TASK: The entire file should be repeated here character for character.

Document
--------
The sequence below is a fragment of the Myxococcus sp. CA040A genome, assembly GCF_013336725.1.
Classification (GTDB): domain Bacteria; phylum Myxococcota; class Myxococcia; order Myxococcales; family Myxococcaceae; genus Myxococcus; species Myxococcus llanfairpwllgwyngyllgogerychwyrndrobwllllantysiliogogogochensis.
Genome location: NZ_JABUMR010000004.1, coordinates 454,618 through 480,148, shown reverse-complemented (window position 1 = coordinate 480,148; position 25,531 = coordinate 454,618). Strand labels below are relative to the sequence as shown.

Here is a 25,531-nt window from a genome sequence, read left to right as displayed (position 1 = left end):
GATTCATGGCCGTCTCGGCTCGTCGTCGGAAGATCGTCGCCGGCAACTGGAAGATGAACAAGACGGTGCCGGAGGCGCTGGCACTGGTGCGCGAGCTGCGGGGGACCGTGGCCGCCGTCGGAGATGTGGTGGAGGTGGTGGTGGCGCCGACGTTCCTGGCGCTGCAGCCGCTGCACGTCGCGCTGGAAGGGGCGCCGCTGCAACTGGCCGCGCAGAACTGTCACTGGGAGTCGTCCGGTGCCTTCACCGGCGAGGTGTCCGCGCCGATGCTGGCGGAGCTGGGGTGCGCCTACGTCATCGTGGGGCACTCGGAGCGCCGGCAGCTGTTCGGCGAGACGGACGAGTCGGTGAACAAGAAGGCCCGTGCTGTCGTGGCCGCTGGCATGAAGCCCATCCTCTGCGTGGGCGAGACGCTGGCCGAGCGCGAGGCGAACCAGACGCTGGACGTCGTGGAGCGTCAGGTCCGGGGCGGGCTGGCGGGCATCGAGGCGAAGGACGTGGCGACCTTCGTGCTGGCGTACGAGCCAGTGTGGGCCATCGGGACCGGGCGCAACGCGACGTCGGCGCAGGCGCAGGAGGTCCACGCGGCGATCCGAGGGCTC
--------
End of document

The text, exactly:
The sequence below is a fragment of the Myxococcus sp. CA040A genome, assembly GCF_013336725.1.
Classification (GTDB): domain Bacteria; phylum Myxococcota; class Myxococcia; order Myxococcales; family Myxococcaceae; genus Myxococcus; species Myxococcus llanfairpwllgwyngyllgogerychwyrndrobwllllantysiliogogogochensis.
Genome location: NZ_JABUMR010000004.1, coordinates 454,618 through 480,148, shown reverse-complemented (window position 1 = coordinate 480,148; position 25,531 = coordinate 454,618). Strand labels below are relative to the sequence as shown.

Here is a 25,531-nt window from a genome sequence, read left to right as displayed (position 1 = left end):
GATTCATGGCCGTCTCGGCTCGTCGTCGGAAGATCGTCGCCGGCAACTGGAAGATGAACAAGACGGTGCCGGAGGCGCTGGCACTGGTGCGCGAGCTGCGGGGGACCGTGGCCGCCGTCGGAGATGTGGTGGAGGTGGTGGTGGCGCCGACGTTCCTGGCGCTGCAGCCGCTGCACGTCGCGCTGGAAGGGGCGCCGCTGCAACTGGCCGCGCAGAACTGTCACTGGGAGTCGTCCGGTGCCTTCACCGGCGAGGTGTCCGCGCCGATGCTGGCGGAGCTGGGGTGCGCCTACGTCATCGTGGGGCACTCGGAGCGCCGGCAGCTGTTCGGCGAGACGGACGAGTCGGTGAACAAGAAGGCCCGTGCTGTCGTGGCCGCTGGCATGAAGCCCATCCTCTGCGTGGGCGAGACGCTGGCCGAGCGCGAGGCGAACCAGACGCTGGACGTCGTGGAGCGTCAGGTCCGGGGCGGGCTGGCGGGCATCGAGGCGAAGGACGTGGCGACCTTCGTGCTGGCGTACGAGCCAGTGTGGGCCATCGGGACCGGGCGCAACGCGACGTCGGCGCAGGCGCAGGAGGTCCACGCGGCGATCCGAGGGCTC